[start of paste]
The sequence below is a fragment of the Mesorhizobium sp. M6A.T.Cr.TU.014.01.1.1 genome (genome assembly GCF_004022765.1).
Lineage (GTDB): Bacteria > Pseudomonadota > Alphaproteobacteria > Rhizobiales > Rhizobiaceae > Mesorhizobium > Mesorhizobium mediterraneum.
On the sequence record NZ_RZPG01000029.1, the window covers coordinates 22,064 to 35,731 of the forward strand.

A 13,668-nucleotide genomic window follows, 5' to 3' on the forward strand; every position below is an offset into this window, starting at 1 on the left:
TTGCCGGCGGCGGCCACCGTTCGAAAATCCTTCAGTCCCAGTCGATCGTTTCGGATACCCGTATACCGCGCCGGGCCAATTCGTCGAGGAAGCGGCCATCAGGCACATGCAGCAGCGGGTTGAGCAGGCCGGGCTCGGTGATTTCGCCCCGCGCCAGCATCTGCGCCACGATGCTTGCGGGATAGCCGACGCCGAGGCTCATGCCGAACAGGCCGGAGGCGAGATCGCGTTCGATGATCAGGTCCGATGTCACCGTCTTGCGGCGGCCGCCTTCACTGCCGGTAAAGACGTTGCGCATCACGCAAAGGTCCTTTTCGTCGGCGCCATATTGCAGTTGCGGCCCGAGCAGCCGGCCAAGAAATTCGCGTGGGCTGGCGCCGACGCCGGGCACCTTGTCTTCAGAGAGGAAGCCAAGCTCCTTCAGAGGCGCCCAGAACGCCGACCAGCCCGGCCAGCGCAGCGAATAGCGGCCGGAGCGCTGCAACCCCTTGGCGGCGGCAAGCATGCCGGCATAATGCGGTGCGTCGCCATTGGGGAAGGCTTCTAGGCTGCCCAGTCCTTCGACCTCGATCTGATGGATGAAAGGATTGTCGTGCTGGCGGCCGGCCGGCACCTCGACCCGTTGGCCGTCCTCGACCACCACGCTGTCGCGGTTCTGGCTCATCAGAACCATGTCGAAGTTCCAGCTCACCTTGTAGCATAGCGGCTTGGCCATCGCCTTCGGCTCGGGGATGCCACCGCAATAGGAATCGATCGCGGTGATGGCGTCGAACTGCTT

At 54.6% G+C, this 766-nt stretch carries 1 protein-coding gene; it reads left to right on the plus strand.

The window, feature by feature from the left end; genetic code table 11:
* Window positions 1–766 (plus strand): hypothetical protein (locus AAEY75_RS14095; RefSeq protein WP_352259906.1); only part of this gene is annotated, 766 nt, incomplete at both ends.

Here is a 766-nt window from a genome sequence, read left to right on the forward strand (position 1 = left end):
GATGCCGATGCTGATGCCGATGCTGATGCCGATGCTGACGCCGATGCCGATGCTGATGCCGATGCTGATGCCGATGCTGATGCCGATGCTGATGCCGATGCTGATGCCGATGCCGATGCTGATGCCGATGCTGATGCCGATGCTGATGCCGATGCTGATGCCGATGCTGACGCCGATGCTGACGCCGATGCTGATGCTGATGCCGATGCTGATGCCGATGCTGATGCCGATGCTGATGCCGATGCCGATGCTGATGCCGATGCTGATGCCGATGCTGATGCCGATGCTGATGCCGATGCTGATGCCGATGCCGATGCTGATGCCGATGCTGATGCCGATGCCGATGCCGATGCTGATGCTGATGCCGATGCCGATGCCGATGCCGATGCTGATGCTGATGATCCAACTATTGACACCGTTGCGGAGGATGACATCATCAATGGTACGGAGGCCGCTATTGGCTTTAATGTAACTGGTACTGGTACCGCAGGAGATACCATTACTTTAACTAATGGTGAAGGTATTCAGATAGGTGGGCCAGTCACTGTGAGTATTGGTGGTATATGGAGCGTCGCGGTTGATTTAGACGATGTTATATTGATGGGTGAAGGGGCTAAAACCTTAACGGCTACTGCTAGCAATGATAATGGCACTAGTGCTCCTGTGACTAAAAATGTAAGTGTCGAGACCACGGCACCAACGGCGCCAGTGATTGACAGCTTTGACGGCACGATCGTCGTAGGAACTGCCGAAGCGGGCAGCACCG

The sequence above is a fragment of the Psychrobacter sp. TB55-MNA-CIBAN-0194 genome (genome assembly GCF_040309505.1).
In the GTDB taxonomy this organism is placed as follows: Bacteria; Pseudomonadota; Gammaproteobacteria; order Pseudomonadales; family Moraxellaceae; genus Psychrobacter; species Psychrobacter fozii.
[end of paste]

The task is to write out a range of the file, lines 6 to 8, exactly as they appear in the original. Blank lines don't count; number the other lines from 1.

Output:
At 54.6% G+C, this 766-nt stretch carries 1 protein-coding gene; it reads left to right on the plus strand.

The window, feature by feature from the left end; genetic code table 11:
* Window positions 1–766 (plus strand): hypothetical protein (locus AAEY75_RS14095; RefSeq protein WP_352259906.1); only part of this gene is annotated, 766 nt, incomplete at both ends.